"The Metrodome site is the most cost-effective. The Target Center site is probably, from a cityscape [standpoint], you create this huge entertainment complex downtown ... to have a blimp fly over and see Target Field, Target Center and maybe Target Field again."

Hennepin County likely would get involved with excess baseball tax money if the Target Center site was picked.

Mondale added: "You've heard the naysayers so far, but when that bill comes out, you're going to see some of the top CEOs in town come out and say, 'This is important to grow jobs in this area. We're competing against Denver and we're competing against Seattle and we can't lose an NFL franchise. We need to be seen as a winner city so we can keep the smartest people here and attract people here.' You're going to see the labor people come forward and say this is really important for jobs. And I think you'll see the fan base come forward and say we want the Vikings here for another 30 or 40 years."

Mondale believes the great success of Target Field will help and that not one politician who voted for Target Field lost his elective seat.

"Everyone has seen the economic benefit," he said. "I think, in a strange way, the roof going down has made the case that a controlled-climate facility like the Metrodome is critically important for sports across the state. I know my kid's team at Macalester, they're headed to Milwaukee to play so they can get a dry field. I know the St. Olaf team has gone down to St. Louis to play somewhere.

"Before, it was teams coming from elsewhere and they'd stay in the hotels and you'd see the games at night. Maybe not too many Macalester students there, but certainly the team from Illinois you'd have all the families of all the kids there and they're staying in hotels and they're going out to eat at places like Murray's and all over downtown. It's a big impact."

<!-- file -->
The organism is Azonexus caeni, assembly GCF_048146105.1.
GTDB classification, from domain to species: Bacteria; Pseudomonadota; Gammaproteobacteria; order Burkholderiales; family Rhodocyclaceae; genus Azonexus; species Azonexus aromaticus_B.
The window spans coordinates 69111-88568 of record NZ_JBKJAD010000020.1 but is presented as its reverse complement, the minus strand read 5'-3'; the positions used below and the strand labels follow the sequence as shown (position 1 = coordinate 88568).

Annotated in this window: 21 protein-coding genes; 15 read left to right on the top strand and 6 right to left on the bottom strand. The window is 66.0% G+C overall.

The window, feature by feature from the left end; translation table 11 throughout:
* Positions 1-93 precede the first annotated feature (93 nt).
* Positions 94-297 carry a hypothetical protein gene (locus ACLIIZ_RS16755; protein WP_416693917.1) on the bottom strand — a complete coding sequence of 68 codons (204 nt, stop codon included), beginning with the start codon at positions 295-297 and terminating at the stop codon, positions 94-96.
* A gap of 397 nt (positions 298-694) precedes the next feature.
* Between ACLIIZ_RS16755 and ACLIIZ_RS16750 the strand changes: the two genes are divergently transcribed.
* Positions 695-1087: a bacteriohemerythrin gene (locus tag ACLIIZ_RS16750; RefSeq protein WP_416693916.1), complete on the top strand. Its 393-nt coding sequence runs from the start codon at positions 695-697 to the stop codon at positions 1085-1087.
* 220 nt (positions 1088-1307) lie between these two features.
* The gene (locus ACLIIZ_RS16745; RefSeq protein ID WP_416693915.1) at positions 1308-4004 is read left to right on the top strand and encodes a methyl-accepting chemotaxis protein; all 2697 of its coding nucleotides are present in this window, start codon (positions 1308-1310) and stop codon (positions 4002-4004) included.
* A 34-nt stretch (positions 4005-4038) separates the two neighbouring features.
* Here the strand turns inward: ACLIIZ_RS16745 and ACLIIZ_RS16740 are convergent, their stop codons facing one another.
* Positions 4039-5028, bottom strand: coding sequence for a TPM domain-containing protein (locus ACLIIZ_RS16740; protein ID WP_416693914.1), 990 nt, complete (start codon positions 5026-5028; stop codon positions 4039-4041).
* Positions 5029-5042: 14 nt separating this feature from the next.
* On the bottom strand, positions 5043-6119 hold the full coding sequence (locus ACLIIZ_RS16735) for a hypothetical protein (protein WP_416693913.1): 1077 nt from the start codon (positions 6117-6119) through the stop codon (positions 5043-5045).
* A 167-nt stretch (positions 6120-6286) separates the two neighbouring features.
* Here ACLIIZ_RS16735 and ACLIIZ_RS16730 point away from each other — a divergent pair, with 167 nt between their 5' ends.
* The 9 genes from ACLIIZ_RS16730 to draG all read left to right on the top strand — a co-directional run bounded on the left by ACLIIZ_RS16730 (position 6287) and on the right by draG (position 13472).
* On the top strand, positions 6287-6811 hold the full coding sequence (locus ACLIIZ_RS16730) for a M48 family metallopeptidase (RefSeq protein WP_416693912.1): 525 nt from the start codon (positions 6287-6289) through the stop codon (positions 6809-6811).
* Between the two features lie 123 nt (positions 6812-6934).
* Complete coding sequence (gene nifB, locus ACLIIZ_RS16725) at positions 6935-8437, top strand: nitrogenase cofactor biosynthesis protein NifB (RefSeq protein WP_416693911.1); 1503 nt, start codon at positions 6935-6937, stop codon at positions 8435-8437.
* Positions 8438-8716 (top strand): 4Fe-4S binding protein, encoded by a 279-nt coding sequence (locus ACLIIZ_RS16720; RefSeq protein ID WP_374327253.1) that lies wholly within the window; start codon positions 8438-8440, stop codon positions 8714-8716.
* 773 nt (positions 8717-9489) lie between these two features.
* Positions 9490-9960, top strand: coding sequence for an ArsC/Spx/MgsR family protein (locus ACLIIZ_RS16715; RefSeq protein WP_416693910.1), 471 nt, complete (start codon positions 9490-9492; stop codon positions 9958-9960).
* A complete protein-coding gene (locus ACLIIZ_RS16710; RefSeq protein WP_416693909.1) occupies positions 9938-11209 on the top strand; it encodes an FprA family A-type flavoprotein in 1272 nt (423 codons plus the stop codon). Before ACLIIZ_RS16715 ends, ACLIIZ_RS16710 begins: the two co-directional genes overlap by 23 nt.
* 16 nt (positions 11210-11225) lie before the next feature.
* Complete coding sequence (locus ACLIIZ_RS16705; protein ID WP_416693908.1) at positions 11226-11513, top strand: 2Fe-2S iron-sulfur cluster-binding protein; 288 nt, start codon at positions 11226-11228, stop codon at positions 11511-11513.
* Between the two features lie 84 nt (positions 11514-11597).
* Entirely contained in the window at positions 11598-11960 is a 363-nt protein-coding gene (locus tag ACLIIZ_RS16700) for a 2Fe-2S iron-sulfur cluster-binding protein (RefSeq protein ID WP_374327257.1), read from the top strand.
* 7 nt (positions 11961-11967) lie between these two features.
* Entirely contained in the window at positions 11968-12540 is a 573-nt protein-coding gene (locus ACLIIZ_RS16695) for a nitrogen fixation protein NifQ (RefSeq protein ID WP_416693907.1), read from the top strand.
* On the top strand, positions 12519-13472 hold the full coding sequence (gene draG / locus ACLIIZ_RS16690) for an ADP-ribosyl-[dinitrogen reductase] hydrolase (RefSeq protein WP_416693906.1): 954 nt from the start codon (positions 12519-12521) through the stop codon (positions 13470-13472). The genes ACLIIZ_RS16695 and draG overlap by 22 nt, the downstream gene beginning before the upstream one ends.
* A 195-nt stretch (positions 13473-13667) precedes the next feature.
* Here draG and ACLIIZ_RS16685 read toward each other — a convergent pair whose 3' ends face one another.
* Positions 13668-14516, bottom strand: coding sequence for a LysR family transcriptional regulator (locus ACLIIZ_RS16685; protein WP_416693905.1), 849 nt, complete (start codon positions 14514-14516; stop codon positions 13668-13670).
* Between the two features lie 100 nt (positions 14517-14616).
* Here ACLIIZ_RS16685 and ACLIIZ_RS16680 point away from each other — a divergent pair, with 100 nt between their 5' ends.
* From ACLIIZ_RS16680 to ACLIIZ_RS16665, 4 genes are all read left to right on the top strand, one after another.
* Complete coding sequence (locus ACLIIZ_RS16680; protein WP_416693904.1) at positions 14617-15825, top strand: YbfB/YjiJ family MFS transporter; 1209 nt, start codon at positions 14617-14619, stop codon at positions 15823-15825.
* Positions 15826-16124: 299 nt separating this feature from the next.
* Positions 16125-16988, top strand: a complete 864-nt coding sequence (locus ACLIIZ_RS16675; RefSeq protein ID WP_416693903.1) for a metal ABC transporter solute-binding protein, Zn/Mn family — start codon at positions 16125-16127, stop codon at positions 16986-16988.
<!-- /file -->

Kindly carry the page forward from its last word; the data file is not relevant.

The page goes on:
If a stadium is built, give Ted Mondale a lot of credit. Nobody has worked as hard as he has. And he is a great salesman just like his dad, Fritz Mondale, a chip off the old block.

Jottings Some prominent Gophers hockey alumni are trying to put the pressure on athletic director Joel Maturi to not give an extension to hockey coach Don Lucia, who has one year left on his contract, even threatening to run an ad in the paper. Some ex-Gophers hockey players did have a meeting with Maturi. But the AD made it clear Wednesday that Lucia is his hockey coach and will get the extension.

Two new panels have been installed at the Metrodome, and dome officials are convinced the new roof will be completed in time for the Vikings' first home exhibition game if there is a season.

The MSFC has received a check for $1.5 million from the FM Global Insurance Company that issued the interruptible policy on the dome. The average rental income from the Vikings is about $685,000, and the insurance payment covers the two games the Vikings missed plus some other cancelled events because of the collapse of the roof. Apparently all of the insurance companies involved with the MSFC and the Vikings are paying off on the interruptible insurance.

Sid Hartman can be heard weekdays on WCCO AM-830 at 6:40, 7:40 and 8:40 a.m. • shartman@startribune.com